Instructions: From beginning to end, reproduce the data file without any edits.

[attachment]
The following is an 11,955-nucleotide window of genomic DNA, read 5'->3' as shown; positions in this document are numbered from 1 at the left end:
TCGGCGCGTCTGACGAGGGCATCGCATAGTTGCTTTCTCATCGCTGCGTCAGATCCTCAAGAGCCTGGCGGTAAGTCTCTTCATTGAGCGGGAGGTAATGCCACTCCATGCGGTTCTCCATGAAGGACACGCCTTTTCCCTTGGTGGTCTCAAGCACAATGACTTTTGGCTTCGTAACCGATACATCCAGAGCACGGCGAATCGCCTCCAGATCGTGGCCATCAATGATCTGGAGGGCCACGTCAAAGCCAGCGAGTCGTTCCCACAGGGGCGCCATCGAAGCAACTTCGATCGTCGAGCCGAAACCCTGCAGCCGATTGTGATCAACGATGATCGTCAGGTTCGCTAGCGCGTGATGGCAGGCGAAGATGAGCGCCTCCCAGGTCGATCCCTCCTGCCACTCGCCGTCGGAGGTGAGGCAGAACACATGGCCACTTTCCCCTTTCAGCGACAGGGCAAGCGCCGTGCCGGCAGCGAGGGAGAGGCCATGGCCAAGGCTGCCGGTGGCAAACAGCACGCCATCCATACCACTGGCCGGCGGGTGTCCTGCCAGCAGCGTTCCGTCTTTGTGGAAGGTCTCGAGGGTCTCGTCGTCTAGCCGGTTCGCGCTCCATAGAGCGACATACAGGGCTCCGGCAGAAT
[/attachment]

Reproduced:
The following is an 11,955-nucleotide window of genomic DNA, read 5'->3' as shown; positions in this document are numbered from 1 at the left end:
TCGGCGCGTCTGACGAGGGCATCGCATAGTTGCTTTCTCATCGCTGCGTCAGATCCTCAAGAGCCTGGCGGTAAGTCTCTTCATTGAGCGGGAGGTAATGCCACTCCATGCGGTTCTCCATGAAGGACACGCCTTTTCCCTTGGTGGTCTCAAGCACAATGACTTTTGGCTTCGTAACCGATACATCCAGAGCACGGCGAATCGCCTCCAGATCGTGGCCATCAATGATCTGGAGGGCCACGTCAAAGCCAGCGAGTCGTTCCCACAGGGGCGCCATCGAAGCAACTTCGATCGTCGAGCCGAAACCCTGCAGCCGATTGTGATCAACGATGATCGTCAGGTTCGCTAGCGCGTGATGGCAGGCGAAGATGAGCGCCTCCCAGGTCGATCCCTCCTGCCACTCGCCGTCGGAGGTGAGGCAGAACACATGGCCACTTTCCCCTTTCAGCGACAGGGCAAGCGCCGTGCCGGCAGCGAGGGAGAGGCCATGGCCAAGGCTGCCGGTGGCAAACAGCACGCCATCCATACCACTGGCCGGCGGGTGTCCTGCCAGCAGCGTTCCGTCTTTGTGGAAGGTCTCGAGGGTCTCGTCGTCTAGCCGGTTCGCGCTCCATAGAGCGACATACAGGGCTCCGGCAGAAT